September Unit deployed to ”Fort Snelling”, Minnesota, for a short period.
17th December 99th get specialised mountain training at ”Camp Hale”, Colorado. Many of the instructors are officers from the Royal Norwegian Army.

1943

24th August 99th get orders to move to New York by train.
27th August Unit deployed to ”Camp Shanks”, New York. Waiting to get shipped to Europe.
5th September Unit embarks the steamer ”S/S Mexico”; the ship leaves from Hoboken, N.Y.
16th September 99th Battalion arrives in Scotland, UK.
17th September 99th stay at Perham Downs Camp, located between Salisbury and Andover.
 The time is used for hard exercises.

1944

January 99th move to Wales, Glenusk Park Camp. This is close to the small towns of Crickhowell and Abergavenny.
April Group to guard 1. Army HQ, Bristol.
1st May Ludly, Hereford
10th June Uffculme, Plymouth
17th June 99th leave by ship, heading for France.
21st June 99th disembark at Omaha Beach.
22nd June Unit is in ”Transit area 3”, Colombieres, France.
29th June St. Joseph by Cherbourg
8th July Hau de Haut
25th July Exercises in the ”H d H” – area
11th August Buais
14th August Attached to 2. Army Division
20th August Toreuvre
22nd August Beit
23rd August Cesseville
25th August 99th are now south of Elbeuf engaged in heavy combat.
26th August St. Croix de Martin
30th August Villers
31st August Dreucourt
6th September Mons (Belgium)
8th September Valenciennes
14th September Mechelen (without the A, B and D companies; these crossed the Willens vaart channel.)
28th September Eupen
30th September Montzen
12th October Marienberg
16th October Wurzeln; Germany. 99th engaged in heavy fighting
24th October 99th get relieved by 116th and 117th I.R, 30th Division. Losses so far: 28 KIA, 25 WIA and 4 LIA.
1st November Henri Chapelle
25th November Tillf
17th December Malmédy. 99th get involved in the German offensive, the Battle of the Bulge.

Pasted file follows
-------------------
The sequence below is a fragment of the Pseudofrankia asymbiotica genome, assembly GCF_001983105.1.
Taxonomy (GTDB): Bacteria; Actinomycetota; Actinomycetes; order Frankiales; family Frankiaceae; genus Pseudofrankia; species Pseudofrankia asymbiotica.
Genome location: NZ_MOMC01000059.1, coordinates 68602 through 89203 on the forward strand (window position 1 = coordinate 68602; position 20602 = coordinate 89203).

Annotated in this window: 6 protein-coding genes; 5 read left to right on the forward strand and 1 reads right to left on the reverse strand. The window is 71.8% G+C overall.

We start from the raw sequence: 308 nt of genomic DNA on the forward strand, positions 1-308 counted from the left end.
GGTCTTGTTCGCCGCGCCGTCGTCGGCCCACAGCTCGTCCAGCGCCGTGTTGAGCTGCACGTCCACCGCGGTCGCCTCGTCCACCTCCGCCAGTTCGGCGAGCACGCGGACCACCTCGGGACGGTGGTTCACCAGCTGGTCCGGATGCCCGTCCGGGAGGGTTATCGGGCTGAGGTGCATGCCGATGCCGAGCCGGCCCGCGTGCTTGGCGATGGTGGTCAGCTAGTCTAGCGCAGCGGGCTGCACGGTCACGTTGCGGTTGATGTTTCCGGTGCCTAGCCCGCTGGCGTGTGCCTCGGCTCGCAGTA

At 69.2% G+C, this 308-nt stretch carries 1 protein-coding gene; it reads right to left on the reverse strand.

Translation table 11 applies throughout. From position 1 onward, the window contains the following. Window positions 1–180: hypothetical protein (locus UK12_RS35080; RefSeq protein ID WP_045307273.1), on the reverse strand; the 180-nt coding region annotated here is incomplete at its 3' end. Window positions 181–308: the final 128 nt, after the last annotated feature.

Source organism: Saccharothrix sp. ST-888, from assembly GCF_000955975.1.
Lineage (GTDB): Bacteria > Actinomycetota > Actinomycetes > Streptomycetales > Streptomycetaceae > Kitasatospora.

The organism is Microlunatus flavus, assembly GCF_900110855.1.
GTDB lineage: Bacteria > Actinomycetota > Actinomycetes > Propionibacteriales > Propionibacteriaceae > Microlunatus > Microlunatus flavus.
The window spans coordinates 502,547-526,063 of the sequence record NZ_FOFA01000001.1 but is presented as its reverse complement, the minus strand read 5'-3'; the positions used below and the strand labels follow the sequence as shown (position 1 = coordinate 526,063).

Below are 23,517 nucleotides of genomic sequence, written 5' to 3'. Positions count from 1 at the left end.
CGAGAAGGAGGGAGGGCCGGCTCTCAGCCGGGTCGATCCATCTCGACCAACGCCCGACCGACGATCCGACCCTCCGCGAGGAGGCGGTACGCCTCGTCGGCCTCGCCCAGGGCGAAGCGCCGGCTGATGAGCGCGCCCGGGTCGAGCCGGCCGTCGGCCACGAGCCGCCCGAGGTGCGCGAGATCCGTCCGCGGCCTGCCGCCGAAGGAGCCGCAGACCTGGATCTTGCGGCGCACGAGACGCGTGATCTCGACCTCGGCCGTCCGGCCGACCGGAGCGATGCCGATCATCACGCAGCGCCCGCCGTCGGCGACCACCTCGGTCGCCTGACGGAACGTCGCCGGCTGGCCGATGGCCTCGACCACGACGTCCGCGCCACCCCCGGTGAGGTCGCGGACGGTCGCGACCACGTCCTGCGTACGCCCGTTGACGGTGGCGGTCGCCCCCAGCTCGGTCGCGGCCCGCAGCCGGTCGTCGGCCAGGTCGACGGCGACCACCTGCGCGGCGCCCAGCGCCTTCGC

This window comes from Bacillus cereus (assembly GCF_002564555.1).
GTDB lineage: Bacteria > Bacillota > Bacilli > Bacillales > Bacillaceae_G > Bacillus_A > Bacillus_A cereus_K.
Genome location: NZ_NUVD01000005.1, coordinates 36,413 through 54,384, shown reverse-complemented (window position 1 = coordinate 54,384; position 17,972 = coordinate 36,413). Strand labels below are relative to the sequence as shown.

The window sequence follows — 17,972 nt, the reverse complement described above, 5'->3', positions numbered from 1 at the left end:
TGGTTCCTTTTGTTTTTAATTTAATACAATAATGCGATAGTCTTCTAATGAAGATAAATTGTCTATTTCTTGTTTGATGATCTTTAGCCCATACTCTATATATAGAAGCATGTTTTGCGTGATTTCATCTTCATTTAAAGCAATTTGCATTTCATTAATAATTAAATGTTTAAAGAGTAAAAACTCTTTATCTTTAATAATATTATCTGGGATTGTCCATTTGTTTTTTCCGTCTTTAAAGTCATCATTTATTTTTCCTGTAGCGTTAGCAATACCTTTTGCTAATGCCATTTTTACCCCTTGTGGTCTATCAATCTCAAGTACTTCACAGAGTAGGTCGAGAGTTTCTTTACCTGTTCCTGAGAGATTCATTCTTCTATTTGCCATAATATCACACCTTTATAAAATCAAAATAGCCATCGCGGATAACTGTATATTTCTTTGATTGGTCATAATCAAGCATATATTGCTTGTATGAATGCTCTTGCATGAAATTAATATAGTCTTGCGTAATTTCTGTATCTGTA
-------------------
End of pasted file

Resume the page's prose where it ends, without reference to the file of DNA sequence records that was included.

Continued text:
Actually, since many of the men spoke bad english, they were arrested by the Americans who thought they were Germans.
19th December Northwest of Malmédy, the B Company is in the town itself. 99th are ”captured” in Malmédy for 32 days, surrounded by SS forces.

1945

18th January Tilff
2nd January Unit leaves Tilff
25th January Arrive at Berneville
2nd April Unit arrives at Aachen
11th April Herzfeld
21st April Heroldsbach
13th May 99th return to France
14th May Aschaffenberg
15th May Verdun
16th May Duclair (by Rouen)
29th May Le Havre
30th May 99th leave for Norway
4th June Drammen, Norway
5th June Oslo
15th October 99th leave for USA.
1st November 99th arrive in Boston

Campaigns

The Normandy Campaign 22.06.44 – 24.07.44
The North France Campaign 25.07.44 – 14.09.44
The Rhine Campaign 15.09.44 – 16.12.44
The Ardenne-Alsace Campaign 17.12.44 – 18.01.45


Listen to veteran Thor Krog telling about the 99th in a radio programme broadcasted in the US, june 1943!
Real media, From the series "Spirit of the Vikings"

Individual decorations and medals
Silver Stars: 15
Bronze Stars: 20
Purple Heart: 305
Good Conduct: 763
Combat Infantry Badge: 814

Total time in combat:  101 days
Killed in action: 52
Wounded in action: 207
Lost in action: 6 
*
Article by Bjørn Jervås

NDWW2
NUAV
Articles
Artikler
Militaria
Exit
All pictures/material unless otherwise stated, are owned or supervised by NDWW2/NUAV's webmaster. You are not allowed to copy, publish or in any way distribute material from these pages without the webmaster’s written permission.This site do not represent any kind of political statement, it is made by people with the historical interest of Norway in the period between 1940 - 1945. Copyright 1999, 2005 © Kurt Monsen.